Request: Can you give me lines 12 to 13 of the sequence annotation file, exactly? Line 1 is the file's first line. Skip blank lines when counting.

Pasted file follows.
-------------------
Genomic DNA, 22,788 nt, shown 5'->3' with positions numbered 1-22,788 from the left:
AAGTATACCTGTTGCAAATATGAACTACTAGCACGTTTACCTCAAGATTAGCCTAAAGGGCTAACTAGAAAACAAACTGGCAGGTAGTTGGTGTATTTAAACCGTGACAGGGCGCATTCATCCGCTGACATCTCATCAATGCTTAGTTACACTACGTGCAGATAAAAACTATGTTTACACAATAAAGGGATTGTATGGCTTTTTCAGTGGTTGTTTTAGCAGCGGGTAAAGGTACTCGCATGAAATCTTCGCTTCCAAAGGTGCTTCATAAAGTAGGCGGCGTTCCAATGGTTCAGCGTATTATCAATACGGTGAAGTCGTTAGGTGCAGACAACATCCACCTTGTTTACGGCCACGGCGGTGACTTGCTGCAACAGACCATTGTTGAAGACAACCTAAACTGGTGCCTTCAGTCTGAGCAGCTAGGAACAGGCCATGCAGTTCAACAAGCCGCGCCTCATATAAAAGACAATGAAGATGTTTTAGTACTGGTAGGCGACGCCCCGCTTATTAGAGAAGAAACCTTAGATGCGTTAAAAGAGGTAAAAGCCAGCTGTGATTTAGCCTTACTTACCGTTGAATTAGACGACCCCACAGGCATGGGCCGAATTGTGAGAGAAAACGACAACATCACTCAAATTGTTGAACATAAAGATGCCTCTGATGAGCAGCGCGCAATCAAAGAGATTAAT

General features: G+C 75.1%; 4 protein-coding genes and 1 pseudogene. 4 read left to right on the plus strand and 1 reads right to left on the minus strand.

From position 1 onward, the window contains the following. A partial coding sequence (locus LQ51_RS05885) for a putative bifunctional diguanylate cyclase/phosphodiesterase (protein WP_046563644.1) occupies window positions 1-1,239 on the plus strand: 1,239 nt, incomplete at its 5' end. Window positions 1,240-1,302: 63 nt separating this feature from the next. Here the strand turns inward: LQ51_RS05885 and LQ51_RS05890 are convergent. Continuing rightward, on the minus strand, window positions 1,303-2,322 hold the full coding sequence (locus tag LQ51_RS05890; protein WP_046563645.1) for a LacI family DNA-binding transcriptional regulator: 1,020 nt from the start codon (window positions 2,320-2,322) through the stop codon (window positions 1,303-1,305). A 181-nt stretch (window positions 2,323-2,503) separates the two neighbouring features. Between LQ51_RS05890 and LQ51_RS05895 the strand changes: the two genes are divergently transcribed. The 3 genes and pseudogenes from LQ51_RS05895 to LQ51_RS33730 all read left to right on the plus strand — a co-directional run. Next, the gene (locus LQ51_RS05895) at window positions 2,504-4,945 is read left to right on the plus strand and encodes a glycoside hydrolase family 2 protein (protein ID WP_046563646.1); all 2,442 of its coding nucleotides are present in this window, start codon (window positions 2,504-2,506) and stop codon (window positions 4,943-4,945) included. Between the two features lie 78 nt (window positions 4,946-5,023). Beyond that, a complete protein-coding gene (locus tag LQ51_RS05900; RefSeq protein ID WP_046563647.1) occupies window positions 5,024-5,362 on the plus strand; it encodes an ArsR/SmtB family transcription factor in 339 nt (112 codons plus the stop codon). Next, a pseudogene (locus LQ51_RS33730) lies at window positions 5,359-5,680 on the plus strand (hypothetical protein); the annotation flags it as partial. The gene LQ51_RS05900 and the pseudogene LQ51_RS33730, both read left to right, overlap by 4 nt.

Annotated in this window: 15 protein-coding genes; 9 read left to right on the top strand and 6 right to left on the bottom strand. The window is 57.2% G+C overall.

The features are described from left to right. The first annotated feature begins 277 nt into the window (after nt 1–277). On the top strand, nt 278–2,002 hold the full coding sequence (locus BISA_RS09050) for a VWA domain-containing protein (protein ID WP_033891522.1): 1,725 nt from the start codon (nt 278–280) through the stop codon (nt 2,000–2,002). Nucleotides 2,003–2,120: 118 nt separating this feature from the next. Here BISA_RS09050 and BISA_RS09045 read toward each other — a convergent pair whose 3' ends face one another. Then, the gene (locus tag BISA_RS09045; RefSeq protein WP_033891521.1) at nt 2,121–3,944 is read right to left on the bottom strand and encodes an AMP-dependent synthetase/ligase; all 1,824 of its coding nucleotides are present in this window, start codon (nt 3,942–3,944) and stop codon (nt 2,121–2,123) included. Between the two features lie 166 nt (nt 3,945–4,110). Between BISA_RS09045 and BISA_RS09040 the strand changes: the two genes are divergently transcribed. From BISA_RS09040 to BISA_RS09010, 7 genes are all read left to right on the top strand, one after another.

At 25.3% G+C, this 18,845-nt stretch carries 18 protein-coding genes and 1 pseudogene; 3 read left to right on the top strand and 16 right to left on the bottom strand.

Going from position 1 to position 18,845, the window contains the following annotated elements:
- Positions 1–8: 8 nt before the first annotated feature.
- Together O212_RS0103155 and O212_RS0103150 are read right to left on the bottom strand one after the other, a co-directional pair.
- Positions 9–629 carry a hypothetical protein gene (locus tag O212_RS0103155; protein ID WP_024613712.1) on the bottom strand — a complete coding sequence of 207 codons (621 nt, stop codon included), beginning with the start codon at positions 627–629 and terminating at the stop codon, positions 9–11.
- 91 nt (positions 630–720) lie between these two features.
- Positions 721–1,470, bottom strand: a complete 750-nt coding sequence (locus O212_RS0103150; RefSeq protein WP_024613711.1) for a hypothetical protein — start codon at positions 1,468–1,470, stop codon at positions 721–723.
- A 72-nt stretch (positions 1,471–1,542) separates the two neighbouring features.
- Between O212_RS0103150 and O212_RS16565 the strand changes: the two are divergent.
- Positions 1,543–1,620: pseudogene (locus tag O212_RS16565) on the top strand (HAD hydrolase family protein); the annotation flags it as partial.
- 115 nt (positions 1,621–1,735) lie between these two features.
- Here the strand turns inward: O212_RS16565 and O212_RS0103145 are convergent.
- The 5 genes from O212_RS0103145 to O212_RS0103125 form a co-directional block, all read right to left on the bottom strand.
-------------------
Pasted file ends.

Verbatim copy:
- 91 nt (positions 630–720) lie between these two features.
- Positions 721–1,470, bottom strand: a complete 750-nt coding sequence (locus O212_RS0103150; RefSeq protein WP_024613711.1) for a hypothetical protein — start codon at positions 1,468–1,470, stop codon at positions 721–723.